This method of solvent flooding historically was called the condensing-solvent-drive process because condensation of the intermediate-molecular-weight hydrocarbons into the oil was thought to be the mechanism responsible for the development of multicontact miscibility. In this process, miscibility is generated and propagated through the porous medium at the rear of the transition zone.

According to the pseudoternary diagram of Fig. 2, if the composition of injection solvent were to the left of the critical tie line, the displacement would be immiscible because the oil could never be enriched to the critical composition. For example, if solvent C were injected, the oil could be enriched only to composition L1 on the tie line that passes through C when the tie line is extended. Further contact of L1 with C only gives new overall mixtures that are on the tie line, so equilibrium solvent G1 on the tie line ends up displacing oil L1, and G1 and L1 are immiscible. The criterion for condensing-solvent-drive multiple-contact miscibility is that the injection-solvent composition must lie to the right of the critical tie line on the ternary diagram.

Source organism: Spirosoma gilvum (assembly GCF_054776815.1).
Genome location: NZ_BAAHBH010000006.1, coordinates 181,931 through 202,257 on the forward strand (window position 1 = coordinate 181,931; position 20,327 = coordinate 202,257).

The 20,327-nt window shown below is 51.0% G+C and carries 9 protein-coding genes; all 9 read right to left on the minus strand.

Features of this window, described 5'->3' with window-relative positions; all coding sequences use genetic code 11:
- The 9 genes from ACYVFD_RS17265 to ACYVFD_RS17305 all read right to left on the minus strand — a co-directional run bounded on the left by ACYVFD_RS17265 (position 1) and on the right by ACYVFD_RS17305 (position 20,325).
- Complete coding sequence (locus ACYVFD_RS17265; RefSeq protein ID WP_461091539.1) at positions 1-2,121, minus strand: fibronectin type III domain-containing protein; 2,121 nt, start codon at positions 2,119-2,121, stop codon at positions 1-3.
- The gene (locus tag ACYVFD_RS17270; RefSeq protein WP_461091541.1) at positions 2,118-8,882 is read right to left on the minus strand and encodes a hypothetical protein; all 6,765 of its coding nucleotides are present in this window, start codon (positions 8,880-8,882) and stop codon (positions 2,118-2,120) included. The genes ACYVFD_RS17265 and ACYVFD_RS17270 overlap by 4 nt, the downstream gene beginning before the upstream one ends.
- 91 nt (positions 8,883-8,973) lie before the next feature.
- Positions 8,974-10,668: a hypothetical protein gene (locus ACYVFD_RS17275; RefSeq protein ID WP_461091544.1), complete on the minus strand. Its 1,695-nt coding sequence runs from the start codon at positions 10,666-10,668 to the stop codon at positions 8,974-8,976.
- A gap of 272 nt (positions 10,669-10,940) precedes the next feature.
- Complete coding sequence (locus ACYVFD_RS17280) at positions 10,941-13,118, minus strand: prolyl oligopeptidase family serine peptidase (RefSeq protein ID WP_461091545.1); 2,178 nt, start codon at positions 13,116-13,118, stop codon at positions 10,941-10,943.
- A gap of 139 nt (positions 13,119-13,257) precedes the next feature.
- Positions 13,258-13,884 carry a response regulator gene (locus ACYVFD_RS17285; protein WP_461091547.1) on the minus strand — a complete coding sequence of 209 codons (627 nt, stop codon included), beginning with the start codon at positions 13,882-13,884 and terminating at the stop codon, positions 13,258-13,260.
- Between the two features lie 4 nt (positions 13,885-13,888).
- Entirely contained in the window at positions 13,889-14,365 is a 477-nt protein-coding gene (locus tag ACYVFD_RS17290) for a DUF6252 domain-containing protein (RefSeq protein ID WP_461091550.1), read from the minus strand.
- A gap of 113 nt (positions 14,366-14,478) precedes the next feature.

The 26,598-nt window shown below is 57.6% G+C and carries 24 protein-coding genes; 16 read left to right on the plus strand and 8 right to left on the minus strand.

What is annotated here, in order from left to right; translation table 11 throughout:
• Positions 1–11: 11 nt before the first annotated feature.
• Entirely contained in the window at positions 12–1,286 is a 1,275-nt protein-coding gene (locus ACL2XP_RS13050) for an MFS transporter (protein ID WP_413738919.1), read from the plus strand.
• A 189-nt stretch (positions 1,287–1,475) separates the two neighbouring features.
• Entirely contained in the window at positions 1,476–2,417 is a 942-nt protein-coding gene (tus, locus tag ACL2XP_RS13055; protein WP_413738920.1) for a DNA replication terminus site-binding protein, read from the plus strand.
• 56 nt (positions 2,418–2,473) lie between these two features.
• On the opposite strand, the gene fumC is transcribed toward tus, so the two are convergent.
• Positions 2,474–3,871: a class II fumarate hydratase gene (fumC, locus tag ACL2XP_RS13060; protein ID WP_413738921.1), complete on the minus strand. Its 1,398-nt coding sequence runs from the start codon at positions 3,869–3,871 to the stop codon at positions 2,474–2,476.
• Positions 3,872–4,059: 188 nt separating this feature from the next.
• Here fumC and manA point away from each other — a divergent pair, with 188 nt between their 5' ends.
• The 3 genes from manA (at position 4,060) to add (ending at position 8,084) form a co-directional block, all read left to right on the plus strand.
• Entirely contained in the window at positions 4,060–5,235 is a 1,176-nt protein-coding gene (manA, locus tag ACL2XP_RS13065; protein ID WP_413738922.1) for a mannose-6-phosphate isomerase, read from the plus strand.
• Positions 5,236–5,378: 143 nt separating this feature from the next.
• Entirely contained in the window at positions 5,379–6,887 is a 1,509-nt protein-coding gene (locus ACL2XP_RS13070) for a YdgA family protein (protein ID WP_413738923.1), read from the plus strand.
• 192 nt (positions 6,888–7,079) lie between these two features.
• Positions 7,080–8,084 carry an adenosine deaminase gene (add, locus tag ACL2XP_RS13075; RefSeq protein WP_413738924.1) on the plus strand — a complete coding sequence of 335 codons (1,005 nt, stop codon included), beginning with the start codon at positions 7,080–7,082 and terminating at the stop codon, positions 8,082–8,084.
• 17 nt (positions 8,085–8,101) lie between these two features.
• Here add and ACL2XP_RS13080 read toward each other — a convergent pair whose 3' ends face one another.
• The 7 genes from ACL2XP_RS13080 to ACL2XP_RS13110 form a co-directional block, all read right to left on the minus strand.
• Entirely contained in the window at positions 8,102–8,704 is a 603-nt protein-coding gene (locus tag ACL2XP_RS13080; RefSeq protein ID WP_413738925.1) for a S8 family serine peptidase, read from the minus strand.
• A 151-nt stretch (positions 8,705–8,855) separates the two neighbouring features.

For most oils, however, the mechanism described previously for an enriched-solvent displacement is too simplified. Compositional enhancement occurs by a mixed mechanism that has both vaporizing and condensing features, as described below.

Condensing/vaporizing process

Fig. 3 shows a pseudoternary diagram for a condensing/vaporizing displacement in which the equilibrium vapor and liquid compositions were calculated for a simulated slimtube displacement with a compositional simulator. The two-phase region has an hourglass shape. There is what looks like a condensing lobe in which vapor and liquid are trying to come together at a critical composition similar to condensing-solvent drive. However, before this happens, vapor and liquid compositions begin to diverge at the trailing part of the displacement.

Zick[3] and Stalkup [4] first explained this behavior. Zick deduced that in addition to condensation of intermediate-molecular-weight hydrocarbons from the injection solvent, vaporization of mid-range hydrocarbons from the oil also played an important role. Zick explained this mechanism in the following way:

The easiest way to understand the condensing/vaporizing mechanism is to consider an oil/solvent system composed of essentially four groups of components.

  1. Lean components, such as methane, nitrogen, and carbon dioxide, which usually have equilibrium K-values greater than one
  2. Light intermediate components, such as ethane, propane, and butane, which are the enriching components present in the injection solvent